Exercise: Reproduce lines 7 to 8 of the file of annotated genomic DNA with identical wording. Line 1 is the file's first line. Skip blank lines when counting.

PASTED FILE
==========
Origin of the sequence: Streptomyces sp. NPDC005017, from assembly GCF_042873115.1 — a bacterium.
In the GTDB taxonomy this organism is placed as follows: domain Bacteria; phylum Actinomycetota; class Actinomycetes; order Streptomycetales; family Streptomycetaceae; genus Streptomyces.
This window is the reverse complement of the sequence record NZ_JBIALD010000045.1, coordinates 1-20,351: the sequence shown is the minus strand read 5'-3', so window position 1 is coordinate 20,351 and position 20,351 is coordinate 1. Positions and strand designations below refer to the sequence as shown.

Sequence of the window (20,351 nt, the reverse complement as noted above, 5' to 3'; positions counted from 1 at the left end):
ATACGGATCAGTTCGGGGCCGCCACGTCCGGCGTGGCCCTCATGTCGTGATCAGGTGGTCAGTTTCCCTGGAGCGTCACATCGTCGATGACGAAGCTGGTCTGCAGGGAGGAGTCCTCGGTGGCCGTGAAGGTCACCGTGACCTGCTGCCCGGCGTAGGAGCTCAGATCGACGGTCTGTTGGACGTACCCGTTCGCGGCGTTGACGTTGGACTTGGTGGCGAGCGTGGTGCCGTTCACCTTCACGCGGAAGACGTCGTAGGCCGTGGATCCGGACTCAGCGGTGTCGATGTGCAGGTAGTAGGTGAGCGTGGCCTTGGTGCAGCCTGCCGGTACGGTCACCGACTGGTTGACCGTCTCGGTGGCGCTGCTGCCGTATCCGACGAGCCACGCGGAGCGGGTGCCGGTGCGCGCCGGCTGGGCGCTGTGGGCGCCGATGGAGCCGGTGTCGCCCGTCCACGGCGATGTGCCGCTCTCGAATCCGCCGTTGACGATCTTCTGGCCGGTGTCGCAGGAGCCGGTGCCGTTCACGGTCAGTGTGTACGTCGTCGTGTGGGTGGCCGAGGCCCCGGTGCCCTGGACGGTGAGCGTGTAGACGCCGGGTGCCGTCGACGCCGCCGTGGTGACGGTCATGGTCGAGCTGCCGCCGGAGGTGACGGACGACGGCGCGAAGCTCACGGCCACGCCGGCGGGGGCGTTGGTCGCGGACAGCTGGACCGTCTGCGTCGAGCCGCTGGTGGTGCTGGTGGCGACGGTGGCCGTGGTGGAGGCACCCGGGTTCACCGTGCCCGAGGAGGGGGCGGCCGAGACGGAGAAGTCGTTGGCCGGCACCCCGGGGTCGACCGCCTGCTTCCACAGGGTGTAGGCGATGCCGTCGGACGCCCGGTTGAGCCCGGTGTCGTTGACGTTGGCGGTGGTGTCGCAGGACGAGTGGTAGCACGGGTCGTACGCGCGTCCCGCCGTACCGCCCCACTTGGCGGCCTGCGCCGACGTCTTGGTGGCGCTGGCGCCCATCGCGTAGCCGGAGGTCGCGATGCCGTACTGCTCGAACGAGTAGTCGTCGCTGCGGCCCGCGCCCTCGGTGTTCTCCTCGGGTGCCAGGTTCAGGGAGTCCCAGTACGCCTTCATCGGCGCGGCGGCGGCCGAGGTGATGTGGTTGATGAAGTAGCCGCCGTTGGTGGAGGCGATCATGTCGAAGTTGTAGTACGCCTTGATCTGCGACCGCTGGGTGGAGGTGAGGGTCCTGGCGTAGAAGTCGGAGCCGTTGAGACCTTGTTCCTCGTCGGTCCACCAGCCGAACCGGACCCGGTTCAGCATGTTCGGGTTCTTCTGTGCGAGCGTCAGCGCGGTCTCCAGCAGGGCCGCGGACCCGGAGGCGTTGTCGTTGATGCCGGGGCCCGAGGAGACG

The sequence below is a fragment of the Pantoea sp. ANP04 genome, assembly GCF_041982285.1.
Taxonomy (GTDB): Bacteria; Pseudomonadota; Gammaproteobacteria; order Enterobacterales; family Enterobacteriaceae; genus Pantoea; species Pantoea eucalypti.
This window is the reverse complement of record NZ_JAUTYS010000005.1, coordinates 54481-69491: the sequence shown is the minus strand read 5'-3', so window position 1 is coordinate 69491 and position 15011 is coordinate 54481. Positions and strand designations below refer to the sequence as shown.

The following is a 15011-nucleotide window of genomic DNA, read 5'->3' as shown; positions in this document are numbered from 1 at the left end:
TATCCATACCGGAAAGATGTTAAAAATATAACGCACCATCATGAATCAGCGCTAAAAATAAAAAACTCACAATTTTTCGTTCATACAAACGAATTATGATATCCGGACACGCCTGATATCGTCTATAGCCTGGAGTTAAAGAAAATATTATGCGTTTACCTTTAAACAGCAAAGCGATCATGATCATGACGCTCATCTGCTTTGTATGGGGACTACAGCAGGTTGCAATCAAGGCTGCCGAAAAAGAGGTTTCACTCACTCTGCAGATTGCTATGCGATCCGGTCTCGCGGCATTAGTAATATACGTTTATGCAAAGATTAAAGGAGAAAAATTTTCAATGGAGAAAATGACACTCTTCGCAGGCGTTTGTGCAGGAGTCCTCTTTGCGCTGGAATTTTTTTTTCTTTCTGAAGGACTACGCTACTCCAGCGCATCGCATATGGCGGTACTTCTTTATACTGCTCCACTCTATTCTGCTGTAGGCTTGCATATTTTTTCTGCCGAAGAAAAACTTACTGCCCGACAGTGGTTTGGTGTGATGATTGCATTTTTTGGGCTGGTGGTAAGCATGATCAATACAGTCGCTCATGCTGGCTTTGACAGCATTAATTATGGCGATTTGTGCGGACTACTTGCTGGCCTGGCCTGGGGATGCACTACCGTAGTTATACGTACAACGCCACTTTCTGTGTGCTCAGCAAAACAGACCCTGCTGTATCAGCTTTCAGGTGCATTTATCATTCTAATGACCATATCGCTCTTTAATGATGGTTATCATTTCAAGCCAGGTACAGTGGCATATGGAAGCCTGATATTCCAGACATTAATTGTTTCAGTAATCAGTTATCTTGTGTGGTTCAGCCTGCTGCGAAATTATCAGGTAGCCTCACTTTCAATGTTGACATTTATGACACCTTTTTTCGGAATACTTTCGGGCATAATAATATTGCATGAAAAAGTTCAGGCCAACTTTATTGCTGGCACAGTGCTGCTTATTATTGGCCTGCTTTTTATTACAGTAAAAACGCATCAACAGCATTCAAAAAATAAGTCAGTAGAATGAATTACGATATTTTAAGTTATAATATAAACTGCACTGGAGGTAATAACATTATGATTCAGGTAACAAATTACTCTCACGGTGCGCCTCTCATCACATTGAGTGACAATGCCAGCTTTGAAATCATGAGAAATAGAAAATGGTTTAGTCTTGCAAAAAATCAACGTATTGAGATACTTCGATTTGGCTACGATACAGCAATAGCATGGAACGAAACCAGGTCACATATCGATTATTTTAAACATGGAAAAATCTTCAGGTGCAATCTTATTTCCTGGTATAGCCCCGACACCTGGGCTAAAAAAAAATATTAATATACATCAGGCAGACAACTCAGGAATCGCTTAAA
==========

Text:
Taxonomy (GTDB): Bacteria; Pseudomonadota; Gammaproteobacteria; order Enterobacterales; family Enterobacteriaceae; genus Pantoea; species Pantoea eucalypti.
This window is the reverse complement of record NZ_JAUTYS010000005.1, coordinates 54481-69491: the sequence shown is the minus strand read 5'-3', so window position 1 is coordinate 69491 and position 15011 is coordinate 54481. Positions and strand designations below refer to the sequence as shown.